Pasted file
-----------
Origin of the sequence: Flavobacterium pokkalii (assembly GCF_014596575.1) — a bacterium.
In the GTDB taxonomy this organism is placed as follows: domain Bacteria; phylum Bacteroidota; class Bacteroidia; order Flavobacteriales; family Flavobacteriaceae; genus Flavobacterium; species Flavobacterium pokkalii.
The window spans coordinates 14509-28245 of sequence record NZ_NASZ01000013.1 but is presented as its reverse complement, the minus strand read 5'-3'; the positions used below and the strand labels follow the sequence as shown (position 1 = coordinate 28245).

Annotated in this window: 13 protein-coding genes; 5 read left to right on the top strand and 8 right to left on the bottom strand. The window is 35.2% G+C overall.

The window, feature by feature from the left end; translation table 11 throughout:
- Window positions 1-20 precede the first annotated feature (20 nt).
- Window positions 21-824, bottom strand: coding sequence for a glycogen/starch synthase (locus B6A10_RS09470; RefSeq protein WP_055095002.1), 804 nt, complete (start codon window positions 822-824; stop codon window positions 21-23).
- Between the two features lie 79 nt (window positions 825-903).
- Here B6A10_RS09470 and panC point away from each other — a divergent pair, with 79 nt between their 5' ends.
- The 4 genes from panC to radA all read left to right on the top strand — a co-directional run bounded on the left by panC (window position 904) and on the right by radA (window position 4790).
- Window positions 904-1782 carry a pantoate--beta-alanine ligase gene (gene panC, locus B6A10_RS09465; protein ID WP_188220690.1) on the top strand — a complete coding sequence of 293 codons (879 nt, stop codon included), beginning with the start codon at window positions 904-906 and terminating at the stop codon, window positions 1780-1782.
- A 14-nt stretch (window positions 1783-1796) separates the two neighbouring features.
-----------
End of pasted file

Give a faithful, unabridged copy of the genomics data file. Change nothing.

Origin of the sequence: Flavobacterium pokkalii (assembly GCF_014596575.1) — a bacterium.
In the GTDB taxonomy this organism is placed as follows: domain Bacteria; phylum Bacteroidota; class Bacteroidia; order Flavobacteriales; family Flavobacteriaceae; genus Flavobacterium; species Flavobacterium pokkalii.
The window spans coordinates 14509-28245 of sequence record NZ_NASZ01000013.1 but is presented as its reverse complement, the minus strand read 5'-3'; the positions used below and the strand labels follow the sequence as shown (position 1 = coordinate 28245).

Annotated in this window: 13 protein-coding genes; 5 read left to right on the top strand and 8 right to left on the bottom strand. The window is 35.2% G+C overall.

The window, feature by feature from the left end; translation table 11 throughout:
- Window positions 1-20 precede the first annotated feature (20 nt).
- Window positions 21-824, bottom strand: coding sequence for a glycogen/starch synthase (locus B6A10_RS09470; RefSeq protein WP_055095002.1), 804 nt, complete (start codon window positions 822-824; stop codon window positions 21-23).
- Between the two features lie 79 nt (window positions 825-903).
- Here B6A10_RS09470 and panC point away from each other — a divergent pair, with 79 nt between their 5' ends.
- The 4 genes from panC to radA all read left to right on the top strand — a co-directional run bounded on the left by panC (window position 904) and on the right by radA (window position 4790).
- Window positions 904-1782 carry a pantoate--beta-alanine ligase gene (gene panC, locus B6A10_RS09465; protein ID WP_188220690.1) on the top strand — a complete coding sequence of 293 codons (879 nt, stop codon included), beginning with the start codon at window positions 904-906 and terminating at the stop codon, window positions 1780-1782.
- A 14-nt stretch (window positions 1783-1796) separates the two neighbouring features.